The first guidepost requires little explanation. To be blunt, many, if not most, of the 100 mandates imposed upon the Commission by the Dodd-Frank Act do not by any measure represent the best use of the Commission’s time and resources. Most obviously, whether one views the SEC as a disclosure agency or an enforcement agency, sociopolitical issues such as conflict minerals and extractive resources, while perhaps worthy of attention by the right entities, should not be part of the SEC’s agenda. Rulemakings for such issues contribute neither to the maintenance of fair, orderly, and efficient markets, nor the facilitation of capital formation, nor investor protection. They are the creations of special interest groups every bit as strong as K Street lobbyists, and they severely sap the finite bandwidth of the SEC. As Chair White rightfully noted in this very same venue last year, “[T]he independence of the agency . . . should be respected by those outside, including the industry, other agencies, Congress and the courts. That independence—and the agency’s unique expertise—should be, for example, respected by those who seek to effectuate social policy or political change through the SEC’s powers of mandatory disclosure.”
Even the more relevant Dodd-Frank mandates have forced the Commission to radically restructure its priorities. For example, a mandate to regulate securities-based swaps is certainly germane to the work of the Commission, but these products represent a mere 5% of the swaps market, with the other 95% falling under the jurisdiction of the CFTC. To be blunt once again, our swaps rulemaking has taken up a wildly disproportionate amount of the Commission’s attention. If we are to survive for the next 80 years as the independent, expert agency that has produced the imperfect but unparalleled successes of the past eight decades in overseeing capital markets and protecting investors, we simply must regain control of our agenda. As I’ve said many times over the past three years, even if we did nothing other than Dodd-Frank work from this point forward, it would still take over half a decade or more to address all of those mandates—by which point the agency would be unrecognizable and potentially irrelevant. We must approach the gargantuan task of fulfilling our 60 or so remaining Congressional mandates with a clear and logical vision of what is important for investors, markets, and the country. Sadly, no such paradigm has been applied in the over four years since the Dodd-Frank Act was enacted, and the trend will continue as we consider uber-political items like credit risk retention and pay ratio in the coming weeks and months.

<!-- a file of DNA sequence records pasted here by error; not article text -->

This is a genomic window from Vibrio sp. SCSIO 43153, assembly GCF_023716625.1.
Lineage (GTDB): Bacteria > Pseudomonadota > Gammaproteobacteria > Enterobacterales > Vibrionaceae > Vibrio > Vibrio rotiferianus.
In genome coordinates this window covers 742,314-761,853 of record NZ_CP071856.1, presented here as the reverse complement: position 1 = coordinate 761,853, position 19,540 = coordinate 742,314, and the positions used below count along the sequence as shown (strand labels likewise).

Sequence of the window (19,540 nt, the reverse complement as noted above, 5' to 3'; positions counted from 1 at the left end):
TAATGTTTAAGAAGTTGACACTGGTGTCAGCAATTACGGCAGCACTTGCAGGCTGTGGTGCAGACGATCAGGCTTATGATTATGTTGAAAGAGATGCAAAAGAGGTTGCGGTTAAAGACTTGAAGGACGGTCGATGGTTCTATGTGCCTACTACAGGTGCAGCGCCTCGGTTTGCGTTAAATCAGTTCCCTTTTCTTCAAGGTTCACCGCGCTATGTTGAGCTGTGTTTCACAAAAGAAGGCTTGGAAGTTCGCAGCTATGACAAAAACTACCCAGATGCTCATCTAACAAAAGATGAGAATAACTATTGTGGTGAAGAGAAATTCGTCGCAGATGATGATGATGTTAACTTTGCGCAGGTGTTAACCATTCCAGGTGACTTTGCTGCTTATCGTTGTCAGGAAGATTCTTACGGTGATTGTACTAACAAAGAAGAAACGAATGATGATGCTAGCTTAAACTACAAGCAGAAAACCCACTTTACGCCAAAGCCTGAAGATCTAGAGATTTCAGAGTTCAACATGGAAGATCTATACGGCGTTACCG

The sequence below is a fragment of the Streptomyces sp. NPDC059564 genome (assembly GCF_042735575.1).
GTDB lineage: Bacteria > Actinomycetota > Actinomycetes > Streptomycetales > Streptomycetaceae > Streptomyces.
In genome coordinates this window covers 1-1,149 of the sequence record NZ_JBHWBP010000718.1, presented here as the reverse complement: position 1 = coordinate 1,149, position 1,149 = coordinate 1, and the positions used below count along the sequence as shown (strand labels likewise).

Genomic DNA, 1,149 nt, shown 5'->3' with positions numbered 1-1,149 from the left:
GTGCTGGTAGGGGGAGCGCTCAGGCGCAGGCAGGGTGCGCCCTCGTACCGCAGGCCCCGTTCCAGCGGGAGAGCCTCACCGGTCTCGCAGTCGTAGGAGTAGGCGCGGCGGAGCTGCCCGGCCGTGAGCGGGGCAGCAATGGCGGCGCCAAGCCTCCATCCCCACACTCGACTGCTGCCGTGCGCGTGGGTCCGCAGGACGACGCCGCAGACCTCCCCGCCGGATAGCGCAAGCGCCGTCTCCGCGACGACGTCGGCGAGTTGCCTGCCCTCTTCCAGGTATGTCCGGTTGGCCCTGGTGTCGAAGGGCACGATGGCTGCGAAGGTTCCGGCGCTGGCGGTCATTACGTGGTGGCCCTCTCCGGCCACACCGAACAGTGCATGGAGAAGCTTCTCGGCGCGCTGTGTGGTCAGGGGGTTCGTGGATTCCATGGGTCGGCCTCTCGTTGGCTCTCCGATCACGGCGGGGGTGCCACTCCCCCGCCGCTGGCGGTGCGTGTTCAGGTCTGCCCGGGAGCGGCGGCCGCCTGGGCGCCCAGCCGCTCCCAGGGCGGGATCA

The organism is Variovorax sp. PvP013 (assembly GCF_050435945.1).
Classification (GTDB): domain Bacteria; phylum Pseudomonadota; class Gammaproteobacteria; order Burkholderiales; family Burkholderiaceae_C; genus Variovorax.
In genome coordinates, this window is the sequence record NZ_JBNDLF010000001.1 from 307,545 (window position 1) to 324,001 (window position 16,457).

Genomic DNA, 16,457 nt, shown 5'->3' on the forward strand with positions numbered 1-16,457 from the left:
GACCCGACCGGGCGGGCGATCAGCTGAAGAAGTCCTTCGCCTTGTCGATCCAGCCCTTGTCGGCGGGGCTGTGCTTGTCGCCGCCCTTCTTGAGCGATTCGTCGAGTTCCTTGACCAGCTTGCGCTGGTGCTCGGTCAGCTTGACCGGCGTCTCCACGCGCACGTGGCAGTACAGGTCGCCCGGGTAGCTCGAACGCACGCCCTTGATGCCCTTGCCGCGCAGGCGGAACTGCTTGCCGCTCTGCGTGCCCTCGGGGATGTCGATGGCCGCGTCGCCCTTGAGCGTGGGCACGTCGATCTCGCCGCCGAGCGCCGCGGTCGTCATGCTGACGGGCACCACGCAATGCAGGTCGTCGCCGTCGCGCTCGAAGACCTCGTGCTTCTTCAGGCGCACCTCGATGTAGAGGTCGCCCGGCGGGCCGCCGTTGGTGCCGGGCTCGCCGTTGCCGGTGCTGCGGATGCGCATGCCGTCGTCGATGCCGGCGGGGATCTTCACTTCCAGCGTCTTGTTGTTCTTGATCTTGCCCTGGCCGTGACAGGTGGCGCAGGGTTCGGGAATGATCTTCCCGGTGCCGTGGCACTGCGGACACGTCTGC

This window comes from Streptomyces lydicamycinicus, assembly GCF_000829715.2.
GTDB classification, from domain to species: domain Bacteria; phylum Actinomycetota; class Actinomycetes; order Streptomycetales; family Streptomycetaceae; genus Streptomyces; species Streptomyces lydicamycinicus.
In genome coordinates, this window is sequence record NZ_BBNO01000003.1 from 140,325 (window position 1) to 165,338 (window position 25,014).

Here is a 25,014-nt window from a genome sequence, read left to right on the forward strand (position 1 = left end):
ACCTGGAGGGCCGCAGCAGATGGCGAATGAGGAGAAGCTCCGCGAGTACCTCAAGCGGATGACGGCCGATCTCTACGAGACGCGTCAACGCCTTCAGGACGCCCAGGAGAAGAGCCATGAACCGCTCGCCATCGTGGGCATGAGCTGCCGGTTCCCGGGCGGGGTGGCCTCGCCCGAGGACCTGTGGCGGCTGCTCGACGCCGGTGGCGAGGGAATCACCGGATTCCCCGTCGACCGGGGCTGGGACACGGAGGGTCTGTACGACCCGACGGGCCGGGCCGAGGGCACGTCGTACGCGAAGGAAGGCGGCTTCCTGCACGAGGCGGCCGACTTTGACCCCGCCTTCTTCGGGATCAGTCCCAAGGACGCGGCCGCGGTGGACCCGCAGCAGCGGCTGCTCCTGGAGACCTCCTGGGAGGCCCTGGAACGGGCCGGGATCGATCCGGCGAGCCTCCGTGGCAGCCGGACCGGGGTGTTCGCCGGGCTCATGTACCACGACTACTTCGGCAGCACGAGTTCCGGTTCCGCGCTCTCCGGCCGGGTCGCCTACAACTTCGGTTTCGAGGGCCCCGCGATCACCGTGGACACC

This brings us to the second guidepost. For years now—especially since the enactment of Dodd-Frank—the Commission has consistently faced encroachments on its regulatory purview from prudential regulators and, even more concerning, pressure to join the prudential regulators in adopting the defense against “systemic risk” as part of our mission. For the past three years I have cautioned against the SEC rushing to join that Basel cocktail party.